SSERVI Announces 2020 Award Winners

Recognizing that science and exploration go hand in hand, NASA created SSERVI in 2013, expanding the scope of the former NASA Lunar Science Institute to include basic and applied scientific research on the Moon, near-Earth asteroids, and the Martian moons Phobos and Deimos.

The Eugene Shoemaker Distinguished Scientist medal, Michael J. Wargo Award, Susan Mahan Niebur Award, and Angioletta Coradini Award recognize outstanding achievement in exploration science. The winners are nominated by their academic peers and are selected by a committee based at SSERVI’s central office.

The 2020 Eugene Shoemaker Distinguished Scientist Medal, named after American geologist and one of the founders of planetary science, Eugene Shoemaker (1928-1997), is awarded to Bradley L. Jolliff for his significant scientific contributions throughout the course of his career. The award includes a certificate and medal with the Shakespearian quote “And he will make the face of heaven so fine, that all the world will be in love with night.”


Dr. Bradley L. Jolliff is Professor of Earth and Planetary Sciences and Director of the McDonnell Center for Space Sciences at Washington University. He received his Ph.D. from South Dakota School of Mines and Technology, and his research is focused on the study of minerals and rocks of the Earth, Moon, Mars, and meteorites, and what they reveal about conditions of formation and planetary processes over the past 4.5 billion years. As a member of the Lunar Reconnaissance Orbiter Camera science team, he investigates the surface of the Moon, relating what can be seen from orbit to what is known about the Moon through the study of lunar meteorites and Apollo samples. He has made significant scientific contributions in sample analysis, surface science, and remote sensing, as well as laboratory studies. Professor Jolliff also leads the Washington University team that is part of NASA’s Apollo Next Generation Sample Analysis (ANGSA) program. SSERVI is very pleased to present Professor Jolliff with the 2020 Eugene Shoemaker Distinguished Scientist Medal.

The Michael J. Wargo Exploration Science Award is an annual award given to a scientist or engineer who has significantly contributed to the integration of exploration and planetary science throughout their career. Dr. Michael Wargo (1951-2013) was Chief Exploration Scientist for NASA’s Human Exploration and Operations Mission Directorate and was a strong advocate for the integration of science, engineering and technology. The 2020 Michael J. Wargo Exploration Science Award is given to Mark Robinson.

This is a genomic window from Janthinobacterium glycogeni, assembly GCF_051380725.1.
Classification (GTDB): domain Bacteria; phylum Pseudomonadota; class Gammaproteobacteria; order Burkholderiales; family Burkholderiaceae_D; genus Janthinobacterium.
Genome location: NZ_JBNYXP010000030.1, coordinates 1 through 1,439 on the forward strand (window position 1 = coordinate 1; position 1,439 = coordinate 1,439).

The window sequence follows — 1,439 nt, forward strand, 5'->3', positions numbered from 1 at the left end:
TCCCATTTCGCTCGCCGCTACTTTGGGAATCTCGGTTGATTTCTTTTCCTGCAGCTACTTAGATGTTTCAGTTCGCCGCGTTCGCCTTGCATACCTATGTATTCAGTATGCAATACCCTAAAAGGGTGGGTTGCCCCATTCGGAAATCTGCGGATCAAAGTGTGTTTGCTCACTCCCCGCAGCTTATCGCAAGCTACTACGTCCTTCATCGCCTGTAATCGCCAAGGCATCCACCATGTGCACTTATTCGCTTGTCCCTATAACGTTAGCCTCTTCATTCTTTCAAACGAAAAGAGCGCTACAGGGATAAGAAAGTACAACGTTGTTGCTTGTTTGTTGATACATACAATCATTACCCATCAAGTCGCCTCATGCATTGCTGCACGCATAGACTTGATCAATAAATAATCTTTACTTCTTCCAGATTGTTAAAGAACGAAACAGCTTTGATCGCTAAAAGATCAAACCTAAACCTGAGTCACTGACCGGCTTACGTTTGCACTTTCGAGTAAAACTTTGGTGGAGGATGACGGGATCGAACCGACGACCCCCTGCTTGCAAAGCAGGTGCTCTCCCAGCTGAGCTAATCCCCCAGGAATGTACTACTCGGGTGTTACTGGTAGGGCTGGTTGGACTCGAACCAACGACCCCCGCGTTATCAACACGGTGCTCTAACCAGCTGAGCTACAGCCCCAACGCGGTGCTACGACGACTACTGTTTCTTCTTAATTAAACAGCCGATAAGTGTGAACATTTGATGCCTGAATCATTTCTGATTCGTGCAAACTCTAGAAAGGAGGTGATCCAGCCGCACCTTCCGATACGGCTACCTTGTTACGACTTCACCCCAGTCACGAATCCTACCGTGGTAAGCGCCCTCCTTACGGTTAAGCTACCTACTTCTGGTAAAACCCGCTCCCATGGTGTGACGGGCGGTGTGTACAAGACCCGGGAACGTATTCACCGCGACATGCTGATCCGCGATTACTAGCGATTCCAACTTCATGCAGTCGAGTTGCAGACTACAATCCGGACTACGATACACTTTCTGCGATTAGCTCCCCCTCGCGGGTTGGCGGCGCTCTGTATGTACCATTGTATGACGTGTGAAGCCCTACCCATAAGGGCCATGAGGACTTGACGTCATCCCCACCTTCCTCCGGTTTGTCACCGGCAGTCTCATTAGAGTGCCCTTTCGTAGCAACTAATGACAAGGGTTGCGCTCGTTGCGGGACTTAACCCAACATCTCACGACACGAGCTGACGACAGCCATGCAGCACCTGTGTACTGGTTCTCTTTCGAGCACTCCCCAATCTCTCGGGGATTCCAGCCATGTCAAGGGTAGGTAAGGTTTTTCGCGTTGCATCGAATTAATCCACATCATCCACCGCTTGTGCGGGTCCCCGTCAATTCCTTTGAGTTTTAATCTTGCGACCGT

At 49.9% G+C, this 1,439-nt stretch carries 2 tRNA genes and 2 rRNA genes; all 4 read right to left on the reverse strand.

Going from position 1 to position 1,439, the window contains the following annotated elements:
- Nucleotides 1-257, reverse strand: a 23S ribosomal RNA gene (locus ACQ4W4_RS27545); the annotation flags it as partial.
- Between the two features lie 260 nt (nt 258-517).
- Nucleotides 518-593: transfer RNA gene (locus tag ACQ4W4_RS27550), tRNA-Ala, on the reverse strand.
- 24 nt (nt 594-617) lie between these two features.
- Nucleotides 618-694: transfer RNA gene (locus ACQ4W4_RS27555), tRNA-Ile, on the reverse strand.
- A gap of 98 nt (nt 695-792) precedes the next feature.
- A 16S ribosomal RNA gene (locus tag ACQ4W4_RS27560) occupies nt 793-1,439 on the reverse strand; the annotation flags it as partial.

Dr. Robinson is a Professor of Geological Sciences in ASU’s School of Earth and Space Exploration, a member of the NASA Advisory Council, and serves as the Principal Investigator for the imaging system on NASA’s Lunar Reconnaissance Orbiter. LRO has collected a treasure trove of data, making an invaluable contribution to our knowledge about the Moon, and Dr. Robinson’s stewardship has enabled numerous groundbreaking discoveries that have created a new picture of the Moon as a dynamic and complex body.

Throughout his career, Dr. Robinson’s investigations have used a variety of remote sensing techniques and datasets from a dozen NASA missions. He worked on the Clementine mission–the first U.S. spacecraft launched to the Moon in over 20 years– which provided our first complete look at the lunar surface, including the poles, and found evidence of ice in the bottom of a permanently shadowed crater at the Moon’s south pole. His collaborative research on old data resurrected from the Mariner 10 mission to Mercury (1973-1975) extracted compositional information about the surface rocks that had lain hidden in the old data for roughly 20 years.